Mike cleared his throat and set his fork down. “So, Brice, how are things going these days?” he asked,
propping his elbows on the table and folding his hands. “I hear you’ve been spending some time in the
Caribbean.” Brice shrugged, finally stabbing the beans and shoveling them into his mouth.
     Agustin sighed and crossed his arms. “Brother, do you not see your parents are trying to talk to you?
Or have you spent so much time by yourself you’ve forgotten how to interact with humans?”
     The room went silent.
     “Agustin,” their mother hissed. “I’ve told you several times—this is an insult-free zone.” Agustin
shrugged and leaned back in his chair, mischief glistening in his eyes. “I was simply stating a fact,” he
said, carefully watching his younger brother.
     Brice had visibly tensed, and his muscles were coiling underneath his skin. The temperature had
dropped a few degrees, and ice was beginning to appear at the tips of his fingers. He suddenly stood
up, his fork loudly clanging against the table.
     “I’ve got to go,” he said, casting a savage glare at Agustin. “Brice, wait,” Mike called, but Brice had
already stepped out of the dining room, heading to the front door. Irene kicked Agustin with her foot,
her eyes narrowed. “You go and apologize right now!”
     Irene kicked him harder this time, and he stood up, cursing her under his breath. He threw his
napkin aside and hurried after his brother, more scared of his mother than anything else.
     He stepped out the door and saw Brice, leaning against the side of the house, his shoulders
trembling and his breath ragged. Frowning, Agustin approached him, being sure to make some
noise so he wouldn’t startle his brother. He really didn’t want an icicle poking out of his chest.
     “Brice, are you ok?”
     The younger man’s eyes opened, and Brice jerked around, taking several steps back. Agustin
froze, seeing ice had formed over Brice’s face and seemed to be digging into his flesh.
     “What the heck are you doing to yourself?” he asked, horrified. Brice turned his gaze to the
ground, and a few seconds later, the ice had evaporated, revealing the red marks on his skin.
     “It’s not like you care,” Brice said, yanking the rental car keys out of his pocket and turning to
march towards his vehicle. Agustin scoffed and followed Brice. “I don’t, but I would like to know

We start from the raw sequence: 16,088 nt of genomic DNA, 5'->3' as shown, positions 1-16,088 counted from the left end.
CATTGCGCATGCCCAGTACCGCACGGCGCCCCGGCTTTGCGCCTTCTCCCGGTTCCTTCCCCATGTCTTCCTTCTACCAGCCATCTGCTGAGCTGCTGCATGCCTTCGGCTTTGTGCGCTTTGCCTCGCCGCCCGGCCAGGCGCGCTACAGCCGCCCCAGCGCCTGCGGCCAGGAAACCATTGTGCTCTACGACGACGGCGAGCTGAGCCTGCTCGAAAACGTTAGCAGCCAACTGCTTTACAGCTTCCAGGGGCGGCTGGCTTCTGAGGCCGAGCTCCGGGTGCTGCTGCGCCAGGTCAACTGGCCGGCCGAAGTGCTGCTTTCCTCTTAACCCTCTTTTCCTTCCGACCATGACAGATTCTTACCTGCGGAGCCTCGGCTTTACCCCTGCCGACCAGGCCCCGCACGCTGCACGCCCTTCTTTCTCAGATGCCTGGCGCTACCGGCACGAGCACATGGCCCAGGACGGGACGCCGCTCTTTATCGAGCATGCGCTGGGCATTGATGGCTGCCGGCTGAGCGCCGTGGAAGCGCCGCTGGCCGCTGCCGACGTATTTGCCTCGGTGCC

why you’re purposely harming yourself with your powers.”
     Brice reached the car and flung open the door, fixing to crawl in and drive away. Agustin grabbed
his brother’s shoulder and whirled him around. “I’m not letting you leave without telling me,” he
     Brice shrugged him off, but he looked a little more hesitant this time, as if he was starting to think
Agustin actually cared about his wellbeing.
     “I’m having problems controlling my powers,” he quietly admitted. “I didn’t want to hurt Mom and
Dad, and I couldn’t hold it back, so I left. If I feel pain, it usually subsides. That hasn’t been working
though, so I guess I’m going to have to switch to…more forceful methods.”
     Brice sounded exhausted, and Agustin wondered how long this had been happening, how long his
little brother had been struggling. He knew Brice had always been able to withstand a lot of pain when
he saw a kid, but how long could he withstand this? And what did he mean when he said he was going
to have to switch to more forceful methods?
     “Have you told anybody?” Agustin asked.
     “I had to tell my girlfriend,” Brice muttered. “I wanted to break up with her because I was afraid I was
going to hurt her. She didn’t believe me when I said I had found somebody else, so I ended up telling her
the truth.” Agustin could hear the pain in Brice’s voice—he obviously cared about this girl, and it had
hurt him more than anything to leave her.
     Agustin touched Brice’s arm, and the younger man glanced up, slightly confused. “I know someone
who can help,” he said. “Meet me in Chicago on Wednesday. I’ll text you the details. Until then, keep
what you’re doing. Please don’t switch to any kind of more forceful method.”
     Brice looked shocked, but he nodded. “Ok.”
     Agustin stepped back and watched as his little brother crawled into the car, revved the engine, and
drove away, leaving him there in the dark.
     What exactly just happened? Agustin thought. Did I seriously just help my archenemy?
     No, a part of him whispered, a part of him he’d never seen before, you just helped you’re brother.

The author's comments:

I was inspired to write this when I read a writing prompt.